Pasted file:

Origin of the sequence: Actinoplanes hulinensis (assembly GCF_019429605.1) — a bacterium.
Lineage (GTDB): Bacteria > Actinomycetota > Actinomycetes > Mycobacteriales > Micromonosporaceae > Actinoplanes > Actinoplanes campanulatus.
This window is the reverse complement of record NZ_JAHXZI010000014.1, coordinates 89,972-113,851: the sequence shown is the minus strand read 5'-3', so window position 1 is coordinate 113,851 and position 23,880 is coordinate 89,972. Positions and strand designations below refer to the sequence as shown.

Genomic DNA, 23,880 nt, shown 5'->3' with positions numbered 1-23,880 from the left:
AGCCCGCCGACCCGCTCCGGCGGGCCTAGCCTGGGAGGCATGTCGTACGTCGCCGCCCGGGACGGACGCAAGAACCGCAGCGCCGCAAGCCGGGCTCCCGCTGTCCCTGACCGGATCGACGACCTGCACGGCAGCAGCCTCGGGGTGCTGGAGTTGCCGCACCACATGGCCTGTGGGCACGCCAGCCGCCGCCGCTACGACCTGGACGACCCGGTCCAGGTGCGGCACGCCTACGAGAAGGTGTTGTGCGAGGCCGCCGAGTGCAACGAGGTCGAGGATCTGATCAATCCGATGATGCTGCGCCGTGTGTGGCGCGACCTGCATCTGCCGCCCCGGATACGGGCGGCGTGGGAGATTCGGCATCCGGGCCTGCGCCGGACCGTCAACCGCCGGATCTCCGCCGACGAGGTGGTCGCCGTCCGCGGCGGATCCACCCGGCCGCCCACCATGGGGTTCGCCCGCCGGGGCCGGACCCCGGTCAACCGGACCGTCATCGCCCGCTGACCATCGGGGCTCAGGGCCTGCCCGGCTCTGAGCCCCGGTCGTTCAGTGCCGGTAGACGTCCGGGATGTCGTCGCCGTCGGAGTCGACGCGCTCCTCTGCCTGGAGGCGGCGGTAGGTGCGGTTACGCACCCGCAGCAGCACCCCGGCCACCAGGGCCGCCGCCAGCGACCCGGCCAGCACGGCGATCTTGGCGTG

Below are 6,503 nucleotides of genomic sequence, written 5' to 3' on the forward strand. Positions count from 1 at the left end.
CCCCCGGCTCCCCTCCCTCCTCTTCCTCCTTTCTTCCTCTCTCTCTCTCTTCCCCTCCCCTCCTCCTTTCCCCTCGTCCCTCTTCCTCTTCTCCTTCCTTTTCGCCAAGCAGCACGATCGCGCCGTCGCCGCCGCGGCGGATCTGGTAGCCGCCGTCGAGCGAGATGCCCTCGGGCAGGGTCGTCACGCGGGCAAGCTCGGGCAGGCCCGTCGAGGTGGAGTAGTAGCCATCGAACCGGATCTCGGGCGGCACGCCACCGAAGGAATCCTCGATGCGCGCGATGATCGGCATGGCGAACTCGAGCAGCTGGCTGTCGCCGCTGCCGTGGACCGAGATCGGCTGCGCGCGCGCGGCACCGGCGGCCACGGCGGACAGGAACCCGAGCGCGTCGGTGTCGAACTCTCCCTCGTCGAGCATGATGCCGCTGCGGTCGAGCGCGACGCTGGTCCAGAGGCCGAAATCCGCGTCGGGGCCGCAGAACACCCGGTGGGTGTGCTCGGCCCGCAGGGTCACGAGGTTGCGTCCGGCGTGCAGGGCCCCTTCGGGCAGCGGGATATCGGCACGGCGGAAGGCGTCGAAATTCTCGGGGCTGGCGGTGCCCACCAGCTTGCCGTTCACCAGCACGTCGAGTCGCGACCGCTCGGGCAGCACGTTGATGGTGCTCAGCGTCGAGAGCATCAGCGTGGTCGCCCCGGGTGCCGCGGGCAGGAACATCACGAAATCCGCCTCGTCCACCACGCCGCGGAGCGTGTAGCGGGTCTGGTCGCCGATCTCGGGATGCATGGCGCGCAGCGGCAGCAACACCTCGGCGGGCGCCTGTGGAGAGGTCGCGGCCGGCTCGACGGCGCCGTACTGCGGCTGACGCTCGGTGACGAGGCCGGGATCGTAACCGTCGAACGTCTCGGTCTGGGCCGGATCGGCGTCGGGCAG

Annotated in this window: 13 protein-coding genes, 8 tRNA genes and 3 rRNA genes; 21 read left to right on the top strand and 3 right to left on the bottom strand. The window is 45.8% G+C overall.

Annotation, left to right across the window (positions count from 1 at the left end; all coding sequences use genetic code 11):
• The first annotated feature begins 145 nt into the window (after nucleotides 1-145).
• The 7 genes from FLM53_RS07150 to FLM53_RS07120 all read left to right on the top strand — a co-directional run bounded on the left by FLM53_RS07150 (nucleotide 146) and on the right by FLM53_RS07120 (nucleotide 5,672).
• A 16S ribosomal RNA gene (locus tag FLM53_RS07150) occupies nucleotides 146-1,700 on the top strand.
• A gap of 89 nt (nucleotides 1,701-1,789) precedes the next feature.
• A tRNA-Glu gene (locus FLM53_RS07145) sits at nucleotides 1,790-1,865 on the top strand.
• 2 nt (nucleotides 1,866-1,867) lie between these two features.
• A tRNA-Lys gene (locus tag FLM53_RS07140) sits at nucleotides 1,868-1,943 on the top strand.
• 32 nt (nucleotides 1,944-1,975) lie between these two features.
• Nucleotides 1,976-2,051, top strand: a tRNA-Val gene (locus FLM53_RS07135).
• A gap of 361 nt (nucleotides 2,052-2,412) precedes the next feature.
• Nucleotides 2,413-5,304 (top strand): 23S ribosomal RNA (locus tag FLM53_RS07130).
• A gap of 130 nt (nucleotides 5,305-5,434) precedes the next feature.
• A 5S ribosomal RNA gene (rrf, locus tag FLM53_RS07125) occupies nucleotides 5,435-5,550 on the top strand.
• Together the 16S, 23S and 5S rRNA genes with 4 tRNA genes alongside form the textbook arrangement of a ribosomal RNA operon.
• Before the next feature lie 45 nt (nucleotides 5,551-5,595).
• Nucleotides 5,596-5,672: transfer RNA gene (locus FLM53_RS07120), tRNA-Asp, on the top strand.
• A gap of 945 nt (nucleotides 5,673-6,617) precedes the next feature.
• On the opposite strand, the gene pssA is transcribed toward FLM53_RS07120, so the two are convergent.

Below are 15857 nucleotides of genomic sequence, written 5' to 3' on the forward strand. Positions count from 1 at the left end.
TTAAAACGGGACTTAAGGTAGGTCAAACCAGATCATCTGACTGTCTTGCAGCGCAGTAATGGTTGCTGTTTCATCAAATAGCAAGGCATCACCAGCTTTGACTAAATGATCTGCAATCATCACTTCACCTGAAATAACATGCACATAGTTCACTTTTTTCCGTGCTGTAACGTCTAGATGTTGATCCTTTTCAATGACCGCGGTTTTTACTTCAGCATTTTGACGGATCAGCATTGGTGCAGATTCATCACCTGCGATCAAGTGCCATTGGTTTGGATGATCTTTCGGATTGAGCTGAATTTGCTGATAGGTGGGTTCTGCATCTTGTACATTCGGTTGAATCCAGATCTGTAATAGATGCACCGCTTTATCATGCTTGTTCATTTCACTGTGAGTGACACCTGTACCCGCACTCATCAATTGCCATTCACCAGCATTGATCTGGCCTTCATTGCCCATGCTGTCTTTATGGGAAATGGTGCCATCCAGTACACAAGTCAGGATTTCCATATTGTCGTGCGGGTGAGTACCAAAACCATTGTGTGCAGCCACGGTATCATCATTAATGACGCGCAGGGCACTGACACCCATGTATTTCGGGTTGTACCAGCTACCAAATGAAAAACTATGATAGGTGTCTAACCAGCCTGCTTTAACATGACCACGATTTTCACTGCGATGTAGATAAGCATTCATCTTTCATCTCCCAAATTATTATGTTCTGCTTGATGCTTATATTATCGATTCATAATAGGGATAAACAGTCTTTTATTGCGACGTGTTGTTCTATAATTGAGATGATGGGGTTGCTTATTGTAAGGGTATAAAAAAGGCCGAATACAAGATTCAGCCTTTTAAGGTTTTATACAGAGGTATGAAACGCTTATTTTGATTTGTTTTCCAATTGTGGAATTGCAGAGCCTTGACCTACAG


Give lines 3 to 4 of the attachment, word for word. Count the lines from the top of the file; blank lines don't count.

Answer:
This window is the reverse complement of record NZ_JAHXZI010000014.1, coordinates 89,972-113,851: the sequence shown is the minus strand read 5'-3', so window position 1 is coordinate 113,851 and position 23,880 is coordinate 89,972. Positions and strand designations below refer to the sequence as shown.

Genomic DNA, 23,880 nt, shown 5'->3' with positions numbered 1-23,880 from the left: